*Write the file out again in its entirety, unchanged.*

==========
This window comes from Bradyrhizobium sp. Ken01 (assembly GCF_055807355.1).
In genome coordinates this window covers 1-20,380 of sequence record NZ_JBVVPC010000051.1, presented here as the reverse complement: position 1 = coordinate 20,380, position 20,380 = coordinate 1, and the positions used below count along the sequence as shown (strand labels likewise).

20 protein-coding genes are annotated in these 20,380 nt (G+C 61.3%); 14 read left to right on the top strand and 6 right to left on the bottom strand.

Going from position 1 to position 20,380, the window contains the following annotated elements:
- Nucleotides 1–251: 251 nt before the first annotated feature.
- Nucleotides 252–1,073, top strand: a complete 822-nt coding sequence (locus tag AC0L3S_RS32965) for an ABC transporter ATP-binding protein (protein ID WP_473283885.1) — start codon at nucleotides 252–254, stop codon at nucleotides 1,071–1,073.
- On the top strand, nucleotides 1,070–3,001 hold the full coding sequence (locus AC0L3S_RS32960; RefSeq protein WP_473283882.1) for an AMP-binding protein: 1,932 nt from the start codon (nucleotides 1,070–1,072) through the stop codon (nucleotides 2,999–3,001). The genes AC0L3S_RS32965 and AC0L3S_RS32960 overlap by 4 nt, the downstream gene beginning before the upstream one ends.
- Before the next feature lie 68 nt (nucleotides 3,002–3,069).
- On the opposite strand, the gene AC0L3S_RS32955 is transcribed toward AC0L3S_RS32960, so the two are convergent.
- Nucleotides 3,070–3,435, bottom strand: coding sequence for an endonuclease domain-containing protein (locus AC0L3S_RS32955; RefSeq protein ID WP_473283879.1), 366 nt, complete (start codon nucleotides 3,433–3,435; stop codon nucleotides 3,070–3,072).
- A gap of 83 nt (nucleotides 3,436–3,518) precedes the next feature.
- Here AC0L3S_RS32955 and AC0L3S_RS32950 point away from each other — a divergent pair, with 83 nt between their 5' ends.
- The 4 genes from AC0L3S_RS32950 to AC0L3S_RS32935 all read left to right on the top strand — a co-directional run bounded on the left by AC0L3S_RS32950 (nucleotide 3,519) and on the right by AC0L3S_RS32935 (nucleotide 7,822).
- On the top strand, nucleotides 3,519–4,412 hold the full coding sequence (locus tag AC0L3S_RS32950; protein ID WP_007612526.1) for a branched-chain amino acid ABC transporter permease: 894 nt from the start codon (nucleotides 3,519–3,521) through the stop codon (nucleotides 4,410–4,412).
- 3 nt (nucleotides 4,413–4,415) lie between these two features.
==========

This window comes from Bradyrhizobium sp. Ken01 (assembly GCF_055807355.1).
In genome coordinates this window covers 1-20,380 of sequence record NZ_JBVVPC010000051.1, presented here as the reverse complement: position 1 = coordinate 20,380, position 20,380 = coordinate 1, and the positions used below count along the sequence as shown (strand labels likewise).

20 protein-coding genes are annotated in these 20,380 nt (G+C 61.3%); 14 read left to right on the top strand and 6 right to left on the bottom strand.

Going from position 1 to position 20,380, the window contains the following annotated elements:
- Nucleotides 1–251: 251 nt before the first annotated feature.
- Nucleotides 252–1,073, top strand: a complete 822-nt coding sequence (locus tag AC0L3S_RS32965) for an ABC transporter ATP-binding protein (protein ID WP_473283885.1) — start codon at nucleotides 252–254, stop codon at nucleotides 1,071–1,073.
- On the top strand, nucleotides 1,070–3,001 hold the full coding sequence (locus AC0L3S_RS32960; RefSeq protein WP_473283882.1) for an AMP-binding protein: 1,932 nt from the start codon (nucleotides 1,070–1,072) through the stop codon (nucleotides 2,999–3,001). The genes AC0L3S_RS32965 and AC0L3S_RS32960 overlap by 4 nt, the downstream gene beginning before the upstream one ends.
- Before the next feature lie 68 nt (nucleotides 3,002–3,069).
- On the opposite strand, the gene AC0L3S_RS32955 is transcribed toward AC0L3S_RS32960, so the two are convergent.
- Nucleotides 3,070–3,435, bottom strand: coding sequence for an endonuclease domain-containing protein (locus AC0L3S_RS32955; RefSeq protein ID WP_473283879.1), 366 nt, complete (start codon nucleotides 3,433–3,435; stop codon nucleotides 3,070–3,072).
- A gap of 83 nt (nucleotides 3,436–3,518) precedes the next feature.
- Here AC0L3S_RS32955 and AC0L3S_RS32950 point away from each other — a divergent pair, with 83 nt between their 5' ends.
- The 4 genes from AC0L3S_RS32950 to AC0L3S_RS32935 all read left to right on the top strand — a co-directional run bounded on the left by AC0L3S_RS32950 (nucleotide 3,519) and on the right by AC0L3S_RS32935 (nucleotide 7,822).
- On the top strand, nucleotides 3,519–4,412 hold the full coding sequence (locus tag AC0L3S_RS32950; protein ID WP_007612526.1) for a branched-chain amino acid ABC transporter permease: 894 nt from the start codon (nucleotides 3,519–3,521) through the stop codon (nucleotides 4,410–4,412).
- 3 nt (nucleotides 4,413–4,415) lie between these two features.